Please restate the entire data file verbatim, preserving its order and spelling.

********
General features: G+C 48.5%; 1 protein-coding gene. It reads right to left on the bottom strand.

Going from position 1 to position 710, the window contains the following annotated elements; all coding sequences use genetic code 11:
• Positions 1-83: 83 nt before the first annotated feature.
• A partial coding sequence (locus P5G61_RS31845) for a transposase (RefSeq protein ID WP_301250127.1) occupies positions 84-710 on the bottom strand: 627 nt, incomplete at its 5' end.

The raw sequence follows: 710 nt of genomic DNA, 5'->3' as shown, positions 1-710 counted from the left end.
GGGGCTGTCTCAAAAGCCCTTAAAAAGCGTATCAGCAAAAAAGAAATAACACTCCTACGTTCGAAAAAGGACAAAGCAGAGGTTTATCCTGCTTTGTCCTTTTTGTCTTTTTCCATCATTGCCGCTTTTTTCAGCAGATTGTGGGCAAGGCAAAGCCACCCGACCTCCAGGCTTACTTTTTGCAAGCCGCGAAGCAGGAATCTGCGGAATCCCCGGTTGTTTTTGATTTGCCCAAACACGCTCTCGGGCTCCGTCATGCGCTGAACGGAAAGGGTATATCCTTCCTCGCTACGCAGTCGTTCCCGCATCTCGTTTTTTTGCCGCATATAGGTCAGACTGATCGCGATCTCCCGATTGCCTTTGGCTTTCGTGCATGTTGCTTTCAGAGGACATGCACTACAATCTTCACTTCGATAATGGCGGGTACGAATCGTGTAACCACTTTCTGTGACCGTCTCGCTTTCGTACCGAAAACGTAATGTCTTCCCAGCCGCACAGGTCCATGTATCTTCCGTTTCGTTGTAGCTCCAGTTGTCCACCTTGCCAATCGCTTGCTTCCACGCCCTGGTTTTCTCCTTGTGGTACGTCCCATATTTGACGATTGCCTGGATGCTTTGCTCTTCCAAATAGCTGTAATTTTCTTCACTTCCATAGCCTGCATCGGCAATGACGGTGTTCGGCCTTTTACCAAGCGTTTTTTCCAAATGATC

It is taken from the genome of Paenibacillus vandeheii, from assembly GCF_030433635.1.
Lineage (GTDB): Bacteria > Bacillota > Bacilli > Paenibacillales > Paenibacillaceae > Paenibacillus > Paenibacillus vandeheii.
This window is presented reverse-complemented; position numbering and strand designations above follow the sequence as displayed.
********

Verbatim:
General features: G+C 48.5%; 1 protein-coding gene. It reads right to left on the bottom strand.

Going from position 1 to position 710, the window contains the following annotated elements; all coding sequences use genetic code 11:
• Positions 1-83: 83 nt before the first annotated feature.
• A partial coding sequence (locus P5G61_RS31845) for a transposase (RefSeq protein ID WP_301250127.1) occupies positions 84-710 on the bottom strand: 627 nt, incomplete at its 5' end.

The raw sequence follows: 710 nt of genomic DNA, 5'->3' as shown, positions 1-710 counted from the left end.
GGGGCTGTCTCAAAAGCCCTTAAAAAGCGTATCAGCAAAAAAGAAATAACACTCCTACGTTCGAAAAAGGACAAAGCAGAGGTTTATCCTGCTTTGTCCTTTTTGTCTTTTTCCATCATTGCCGCTTTTTTCAGCAGATTGTGGGCAAGGCAAAGCCACCCGACCTCCAGGCTTACTTTTTGCAAGCCGCGAAGCAGGAATCTGCGGAATCCCCGGTTGTTTTTGATTTGCCCAAACACGCTCTCGGGCTCCGTCATGCGCTGAACGGAAAGGGTATATCCTTCCTCGCTACGCAGTCGTTCCCGCATCTCGTTTTTTTGCCGCATATAGGTCAGACTGATCGCGATCTCCCGATTGCCTTTGGCTTTCGTGCATGTTGCTTTCAGAGGACATGCACTACAATCTTCACTTCGATAATGGCGGGTACGAATCGTGTAACCACTTTCTGTGACCGTCTCGCTTTCGTACCGAAAACGTAATGTCTTCCCAGCCGCACAGGTCCATGTATCTTCCGTTTCGTTGTAGCTCCAGTTGTCCACCTTGCCAATCGCTTGCTTCCACGCCCTGGTTTTCTCCTTGTGGTACGTCCCATATTTGACGATTGCCTGGATGCTTTGCTCTTCCAAATAGCTGTAATTTTCTTCACTTCCATAGCCTGCATCGGCAATGACGGTGTTCGGCCTTTTACCAAGCGTTTTTTCCAAATGATC

It is taken from the genome of Paenibacillus vandeheii, from assembly GCF_030433635.1.
Lineage (GTDB): Bacteria > Bacillota > Bacilli > Paenibacillales > Paenibacillaceae > Paenibacillus > Paenibacillus vandeheii.
This window is presented reverse-complemented; position numbering and strand designations above follow the sequence as displayed.